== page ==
An immaculately observed, desperately moving story of love, loss, and bluegrass music, it’s easy to see why Belgian film “The Broken Circle Breakdown” has been picking up awards: Best Actress and Best Screenplay from Tribeca and the Audience Award and the Europa Cinemas Award from Berlin. While Felix von Groeningen‘s film, which centers around a couple whose child is diagnosed with cancer, could easily have strayed into maudlin territory, the deft, non-chronological structure and the constantly surprising, beautiful performances—both acting and the musical—elevate it well clear of any Movie of the Week associations.
Elise (Veerle Baetens) is a tattoo artist (boasting quite a bit of ink herself), into whose store one day strolls Didier (Johan Heldenbergh, also the co-writer of the play on which the film is based), a sort of Flemish cowboy who plays in a bluegrass band and has an unabashed love of Americana and a vehemently atheist philosophy. They fall in love, marry and Elise joins the band (which is populated by a kindly group of variously bearded men, one of whom is Jan Bijvoet, from our Cannes pick “Borgman”), before discovering she is pregnant. After a brief rocky period, Didier comes to terms with imminent fatherhood, frantically doing up the farmhouse he owns to make it fit for a new family, and Maybelle is born. Their halcyon existence is splintered, though, and then slowly exploded, following the discovery that Maybelle (Nell Cattrysse) has cancer, and interminable rounds of chemo begin.
Again we understand how, told in bare chronological outline, it might seem like the film is that overfamiliar form of tragedy porn which layers on the pathos in its inevitable downward trajectory toward miserabilism. But the brilliance of Van Groeningen’s approach is in the assured and fluid way he cuts around in time, not so much back-and-forth as elliptically loop-the-looping, telling the stories of, roughly, three different time periods. He proves himself a master of counterpoint, editing the sad scenes of the parents’ hospital visits right up against scenes that show the first flush of giddy love between the two: the result is to make the highs higher and the lows lower by contrast and it is devastatingly effective. It put us much in mind of Derek Cianfrance‘s “Blue Valentine” in that changing the manner in which the story is told in time also changes the tone of the film overall, making sometimes surprising connections that provoke more complex and nuanced thoughts and emotions then a more linear telling ever could.
Very occasionally, though, the juxtaposed chronology becomes muddled, especially toward the last third of the film when the third time period “strand” is introduced. In fact this portion of the film does prove the most problematic, with the film’s characters once or twice resorting to speechifying to lay out a little too clearly the subthemes. It’s a pity because the subtler way those undercurrents had been handled to that point (largely to do with Didier becoming ever more ferociously anti-religious while Elise starts to find comfort in a kind of undefined spirituality) had proved one of the film’s great strengths: where a lesser movie might concentrate solely on the character’s emotions, this one wants to deal with tragedy’s effect on their ideals too. The impulse, however, is noble even if the execution has uncharacteristically clumsy moments later on: Van Groeningen shifts the nexus of the film’s tragedy away from Maybelle (hard to do as a sick child will always exert a gravitational pull on our emotions), and onto Elise and Didier as they lose first each other, and then perhaps themselves. It’s a mark of how much these two fine actors have made us care for their characters that we feel those losses as deeply as we do anything else.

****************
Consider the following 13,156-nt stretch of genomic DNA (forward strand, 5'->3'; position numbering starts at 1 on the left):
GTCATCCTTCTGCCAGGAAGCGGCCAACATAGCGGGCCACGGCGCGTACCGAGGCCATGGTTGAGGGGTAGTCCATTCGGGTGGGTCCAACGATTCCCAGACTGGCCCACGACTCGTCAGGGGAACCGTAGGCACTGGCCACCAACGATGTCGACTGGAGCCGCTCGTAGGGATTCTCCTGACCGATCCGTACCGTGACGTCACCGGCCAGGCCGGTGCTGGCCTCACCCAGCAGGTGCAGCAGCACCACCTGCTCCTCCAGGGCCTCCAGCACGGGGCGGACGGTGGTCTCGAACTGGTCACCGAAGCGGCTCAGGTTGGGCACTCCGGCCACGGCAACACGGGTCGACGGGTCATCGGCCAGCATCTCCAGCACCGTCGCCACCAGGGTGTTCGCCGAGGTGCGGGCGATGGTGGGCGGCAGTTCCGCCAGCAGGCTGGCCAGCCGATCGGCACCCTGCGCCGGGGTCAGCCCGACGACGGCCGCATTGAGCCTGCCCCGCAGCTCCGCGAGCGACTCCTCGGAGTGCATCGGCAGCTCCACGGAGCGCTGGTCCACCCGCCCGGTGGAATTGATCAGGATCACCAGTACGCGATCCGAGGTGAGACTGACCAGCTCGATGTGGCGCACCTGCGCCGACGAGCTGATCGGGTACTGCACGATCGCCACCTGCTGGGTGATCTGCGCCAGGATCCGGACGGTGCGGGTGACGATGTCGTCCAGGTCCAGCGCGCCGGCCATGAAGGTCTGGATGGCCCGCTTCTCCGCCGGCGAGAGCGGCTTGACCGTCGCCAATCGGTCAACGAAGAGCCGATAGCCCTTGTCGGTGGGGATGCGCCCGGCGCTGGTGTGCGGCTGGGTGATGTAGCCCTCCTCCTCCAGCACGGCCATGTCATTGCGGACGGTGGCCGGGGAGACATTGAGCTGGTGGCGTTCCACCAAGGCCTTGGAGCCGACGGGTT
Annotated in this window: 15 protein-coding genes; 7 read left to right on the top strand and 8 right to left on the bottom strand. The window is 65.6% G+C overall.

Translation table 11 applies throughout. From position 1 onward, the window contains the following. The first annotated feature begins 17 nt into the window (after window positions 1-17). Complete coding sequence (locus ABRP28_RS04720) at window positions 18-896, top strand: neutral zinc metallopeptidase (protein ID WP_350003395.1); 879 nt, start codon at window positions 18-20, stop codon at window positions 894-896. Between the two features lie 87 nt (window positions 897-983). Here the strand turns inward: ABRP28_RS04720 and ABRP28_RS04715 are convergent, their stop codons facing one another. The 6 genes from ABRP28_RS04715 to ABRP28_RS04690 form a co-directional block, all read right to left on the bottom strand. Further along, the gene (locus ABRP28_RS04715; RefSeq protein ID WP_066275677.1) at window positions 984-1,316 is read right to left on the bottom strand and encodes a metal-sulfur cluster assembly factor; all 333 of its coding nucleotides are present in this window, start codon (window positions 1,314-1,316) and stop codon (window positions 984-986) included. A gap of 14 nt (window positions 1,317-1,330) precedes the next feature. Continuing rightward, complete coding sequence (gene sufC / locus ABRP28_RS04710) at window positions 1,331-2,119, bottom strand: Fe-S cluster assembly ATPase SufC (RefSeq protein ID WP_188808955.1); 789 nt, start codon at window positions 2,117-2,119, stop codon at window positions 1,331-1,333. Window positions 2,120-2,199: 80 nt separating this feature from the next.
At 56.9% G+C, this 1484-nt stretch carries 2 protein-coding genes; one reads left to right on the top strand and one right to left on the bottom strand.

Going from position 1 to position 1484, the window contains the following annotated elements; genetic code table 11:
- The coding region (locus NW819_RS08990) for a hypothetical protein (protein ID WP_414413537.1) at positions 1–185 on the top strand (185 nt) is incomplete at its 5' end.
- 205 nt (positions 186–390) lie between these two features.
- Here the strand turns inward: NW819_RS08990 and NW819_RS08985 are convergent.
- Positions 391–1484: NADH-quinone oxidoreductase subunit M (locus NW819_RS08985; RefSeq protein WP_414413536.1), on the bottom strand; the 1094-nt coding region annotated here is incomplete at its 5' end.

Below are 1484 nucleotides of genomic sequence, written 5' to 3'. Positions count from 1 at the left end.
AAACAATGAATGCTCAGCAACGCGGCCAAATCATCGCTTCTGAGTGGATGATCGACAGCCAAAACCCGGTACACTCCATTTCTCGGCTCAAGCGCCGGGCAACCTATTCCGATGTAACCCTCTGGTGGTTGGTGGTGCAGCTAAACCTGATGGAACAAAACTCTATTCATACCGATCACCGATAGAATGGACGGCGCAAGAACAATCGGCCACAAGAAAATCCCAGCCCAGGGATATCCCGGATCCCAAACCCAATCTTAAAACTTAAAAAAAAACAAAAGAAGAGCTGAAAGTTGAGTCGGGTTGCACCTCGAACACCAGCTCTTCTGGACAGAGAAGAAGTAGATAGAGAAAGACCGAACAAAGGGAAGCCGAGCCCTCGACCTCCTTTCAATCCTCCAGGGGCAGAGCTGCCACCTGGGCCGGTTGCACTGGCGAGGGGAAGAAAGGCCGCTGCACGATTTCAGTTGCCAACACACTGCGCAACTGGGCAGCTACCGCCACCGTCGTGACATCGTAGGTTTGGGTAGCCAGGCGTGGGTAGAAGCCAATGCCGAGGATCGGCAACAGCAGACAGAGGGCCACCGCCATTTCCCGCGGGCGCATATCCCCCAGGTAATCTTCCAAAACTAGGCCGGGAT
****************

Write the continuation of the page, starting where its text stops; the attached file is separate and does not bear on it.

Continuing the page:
And of course, there’s the music. The soundtrack has apparently been a bestseller in Belgium where the film has already had a very successful run, and it’s not hard to see why. The original bluegrass songs, composed by Bjorn Eriksson, are by turns haunting and jaunty, and again, Van Groeningen uses them to sometimes complementary and sometimes contrasting effect. But whether it’s a ballad of loss and sadness or a more honky-tonk tongue-in-cheek barnstomper, the two actors, whose singing voices are terrifically well suited to the material, find a harmony that adds further layers to our understanding of their relationship. Really, we fall in love with them a bit.
We’re not too proud to admit we cried, more than once and less than tidily, and at sometimes odd junctures: the world’s most poignant rendering of “The Lion Sleeps Tonight,” the striking up of an almost shockingly upbeat tune around a certain hospital bed; and simply the saddest, most grief-ridden but loving sex scene we’ve seen in a long time. There’s no escaping that the film will jerk tears, but it doesn’t deserve the pejorative label that might suggest—there may be some stumbles but in broad strokes, Van Groeningen seems to innately understand that sorrow truthfully communicated and shared can be cathartic, rather than depressing. The song may be sad, but when we’re invited to join together in raising it, it can lift our hearts even as they are gently broken. [B+]
This is a reprint of our review from the 2013 Karlovy Vary Film Festival.